Exploring the use of low-intensity ultrasonics as a tool for assessing the salt content in pork meat products.

Autores UPV
Año
CONGRESO Exploring the use of low-intensity ultrasonics as a tool for assessing the salt content in pork meat products.

Abstract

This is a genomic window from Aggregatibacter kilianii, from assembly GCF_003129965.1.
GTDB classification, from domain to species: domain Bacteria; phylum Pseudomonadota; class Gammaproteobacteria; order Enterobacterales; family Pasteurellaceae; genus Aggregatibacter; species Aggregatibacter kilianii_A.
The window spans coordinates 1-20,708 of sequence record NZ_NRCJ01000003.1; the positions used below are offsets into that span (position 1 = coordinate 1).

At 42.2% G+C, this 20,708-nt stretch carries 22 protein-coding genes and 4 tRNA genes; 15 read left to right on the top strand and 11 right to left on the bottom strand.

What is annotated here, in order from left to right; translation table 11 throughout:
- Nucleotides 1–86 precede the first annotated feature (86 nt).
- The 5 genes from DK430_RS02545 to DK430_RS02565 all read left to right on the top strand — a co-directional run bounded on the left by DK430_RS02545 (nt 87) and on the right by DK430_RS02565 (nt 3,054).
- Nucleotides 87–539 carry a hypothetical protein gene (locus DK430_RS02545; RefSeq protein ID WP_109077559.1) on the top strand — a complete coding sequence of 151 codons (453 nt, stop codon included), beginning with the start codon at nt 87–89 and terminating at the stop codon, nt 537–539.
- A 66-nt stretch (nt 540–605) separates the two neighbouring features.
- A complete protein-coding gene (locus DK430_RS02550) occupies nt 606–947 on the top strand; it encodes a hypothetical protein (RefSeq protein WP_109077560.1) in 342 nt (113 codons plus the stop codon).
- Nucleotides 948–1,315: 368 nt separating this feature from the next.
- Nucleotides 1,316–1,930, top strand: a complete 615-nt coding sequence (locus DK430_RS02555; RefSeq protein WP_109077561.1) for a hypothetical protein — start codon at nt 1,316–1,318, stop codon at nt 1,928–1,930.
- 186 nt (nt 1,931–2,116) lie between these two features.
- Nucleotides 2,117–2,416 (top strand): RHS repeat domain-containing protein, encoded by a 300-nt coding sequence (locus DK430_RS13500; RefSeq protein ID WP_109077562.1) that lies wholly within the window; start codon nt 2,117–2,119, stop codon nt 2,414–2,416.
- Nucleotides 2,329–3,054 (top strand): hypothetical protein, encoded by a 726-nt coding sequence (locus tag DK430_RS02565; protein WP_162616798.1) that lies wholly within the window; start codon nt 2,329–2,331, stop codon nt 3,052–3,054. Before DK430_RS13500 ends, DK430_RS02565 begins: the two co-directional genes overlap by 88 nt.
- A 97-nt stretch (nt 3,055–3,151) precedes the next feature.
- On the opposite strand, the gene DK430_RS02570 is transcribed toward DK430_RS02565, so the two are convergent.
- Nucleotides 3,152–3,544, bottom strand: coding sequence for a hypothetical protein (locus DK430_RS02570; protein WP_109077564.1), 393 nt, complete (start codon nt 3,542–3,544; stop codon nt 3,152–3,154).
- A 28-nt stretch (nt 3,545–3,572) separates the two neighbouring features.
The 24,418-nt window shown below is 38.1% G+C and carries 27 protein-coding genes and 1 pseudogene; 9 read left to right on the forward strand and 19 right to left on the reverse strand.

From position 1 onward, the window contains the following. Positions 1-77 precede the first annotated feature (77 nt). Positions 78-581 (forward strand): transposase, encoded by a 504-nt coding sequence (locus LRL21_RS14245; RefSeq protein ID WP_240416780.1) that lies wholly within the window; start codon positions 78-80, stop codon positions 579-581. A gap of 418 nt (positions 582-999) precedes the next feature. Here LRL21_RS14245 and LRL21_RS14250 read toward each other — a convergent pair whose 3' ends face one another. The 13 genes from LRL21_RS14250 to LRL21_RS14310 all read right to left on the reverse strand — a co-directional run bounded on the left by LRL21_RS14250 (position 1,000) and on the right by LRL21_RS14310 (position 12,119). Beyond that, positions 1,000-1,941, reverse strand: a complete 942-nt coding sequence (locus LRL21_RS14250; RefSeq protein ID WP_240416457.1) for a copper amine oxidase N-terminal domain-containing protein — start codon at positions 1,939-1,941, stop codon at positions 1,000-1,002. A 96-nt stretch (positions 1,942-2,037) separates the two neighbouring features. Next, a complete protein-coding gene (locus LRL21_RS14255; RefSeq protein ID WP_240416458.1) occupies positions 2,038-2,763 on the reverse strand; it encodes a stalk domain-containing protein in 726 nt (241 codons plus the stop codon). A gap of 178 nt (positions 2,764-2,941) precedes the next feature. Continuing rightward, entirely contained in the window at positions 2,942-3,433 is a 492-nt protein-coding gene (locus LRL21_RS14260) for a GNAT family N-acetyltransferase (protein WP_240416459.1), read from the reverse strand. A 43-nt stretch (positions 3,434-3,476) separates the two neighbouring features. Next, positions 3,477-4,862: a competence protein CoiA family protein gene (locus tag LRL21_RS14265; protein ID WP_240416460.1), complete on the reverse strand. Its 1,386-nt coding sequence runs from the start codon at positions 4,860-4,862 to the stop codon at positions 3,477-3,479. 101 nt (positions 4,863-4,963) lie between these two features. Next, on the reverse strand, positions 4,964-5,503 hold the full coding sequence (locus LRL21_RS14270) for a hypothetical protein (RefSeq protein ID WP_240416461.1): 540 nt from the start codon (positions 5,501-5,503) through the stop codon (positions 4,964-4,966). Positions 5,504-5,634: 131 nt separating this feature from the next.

Achieving a homogeneous final salt content in salted meat products with anatomical integrity, such as loin or ham, represents a milestone due to salting is influenced by multiple product and process factors. Therefore, meat industry demands non-destructive techniques for quality control purposes in the salting process. The main aim of this work was to evaluate the feasibility of using low-intensity ultrasound for characterizing the salting process of pork meat products. Individual muscles (Biceps femoris and Longissimus dorsi) and whole pieces (ham) were salted by brining (20% NaCl, w/w) and/or dry-salting at different times (up to 16 days) and 2 ºC. Moreover, samples with preset salt content were formulated from minced Biceps femoris. The ultrasonic velocity (1MHz) was measured before and after salting by through-transmission method. In addition, the salting process was on-line ultrasonically monitored by conducting through-transmission and pulse-echo measurements. Salting involved an increase of the ultrasonic velocity due to the coupled water loss and salt gain, being the influence of salt gain larger than that of the water loss. For all the tested products, salting involved a similar increase of the ultrasonic velocity, approximately 13.6 m/s per 1% salt content increase (wet basis). The salt gain in Biceps femoris and Longissimus dorsi was estimated with an average prediction error of 0.48% (wet basis). The ultrasonic on-line monitoring of the salting process by only computing the time of flight could be considered a reliable tool for quality control purposes of individual muscles and whole meat pieces.